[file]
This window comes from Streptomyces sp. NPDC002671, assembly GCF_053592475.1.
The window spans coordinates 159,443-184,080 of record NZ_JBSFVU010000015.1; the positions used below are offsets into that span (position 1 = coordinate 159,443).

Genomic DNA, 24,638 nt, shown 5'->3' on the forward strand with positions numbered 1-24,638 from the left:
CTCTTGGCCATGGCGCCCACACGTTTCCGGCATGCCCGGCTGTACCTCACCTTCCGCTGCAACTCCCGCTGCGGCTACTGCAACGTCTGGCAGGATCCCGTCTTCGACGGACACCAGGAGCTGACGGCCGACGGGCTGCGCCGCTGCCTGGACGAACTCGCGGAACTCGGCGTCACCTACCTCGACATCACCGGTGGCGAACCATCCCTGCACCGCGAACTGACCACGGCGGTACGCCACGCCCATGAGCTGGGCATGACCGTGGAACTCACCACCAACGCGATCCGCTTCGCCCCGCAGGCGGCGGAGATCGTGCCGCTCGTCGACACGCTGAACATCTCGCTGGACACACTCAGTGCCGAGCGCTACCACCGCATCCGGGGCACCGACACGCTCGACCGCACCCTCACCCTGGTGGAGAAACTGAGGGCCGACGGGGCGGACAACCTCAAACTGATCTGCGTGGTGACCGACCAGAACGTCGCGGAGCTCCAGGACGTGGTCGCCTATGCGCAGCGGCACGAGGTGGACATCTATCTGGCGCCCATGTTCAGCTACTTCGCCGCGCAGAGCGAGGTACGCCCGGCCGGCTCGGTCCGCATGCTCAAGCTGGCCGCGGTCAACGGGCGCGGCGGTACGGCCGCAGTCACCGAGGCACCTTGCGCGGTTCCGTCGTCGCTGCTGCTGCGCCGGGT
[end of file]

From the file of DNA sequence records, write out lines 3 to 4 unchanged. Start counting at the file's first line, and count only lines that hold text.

Genomic DNA, 24,638 nt, shown 5'->3' on the forward strand with positions numbered 1-24,638 from the left:
CTCTTGGCCATGGCGCCCACACGTTTCCGGCATGCCCGGCTGTACCTCACCTTCCGCTGCAACTCCCGCTGCGGCTACTGCAACGTCTGGCAGGATCCCGTCTTCGACGGACACCAGGAGCTGACGGCCGACGGGCTGCGCCGCTGCCTGGACGAACTCGCGGAACTCGGCGTCACCTACCTCGACATCACCGGTGGCGAACCATCCCTGCACCGCGAACTGACCACGGCGGTACGCCACGCCCATGAGCTGGGCATGACCGTGGAACTCACCACCAACGCGATCCGCTTCGCCCCGCAGGCGGCGGAGATCGTGCCGCTCGTCGACACGCTGAACATCTCGCTGGACACACTCAGTGCCGAGCGCTACCACCGCATCCGGGGCACCGACACGCTCGACCGCACCCTCACCCTGGTGGAGAAACTGAGGGCCGACGGGGCGGACAACCTCAAACTGATCTGCGTGGTGACCGACCAGAACGTCGCGGAGCTCCAGGACGTGGTCGCCTATGCGCAGCGGCACGAGGTGGACATCTATCTGGCGCCCATGTTCAGCTACTTCGCCGCGCAGAGCGAGGTACGCCCGGCCGGCTCGGTCCGCATGCTCAAGCTGGCCGCGGTCAACGGGCGCGGCGGTACGGCCGCAGTCACCGAGGCACCTTGCGCGGTTCCGTCGTCGCTGCTGCTGCGCCGGGT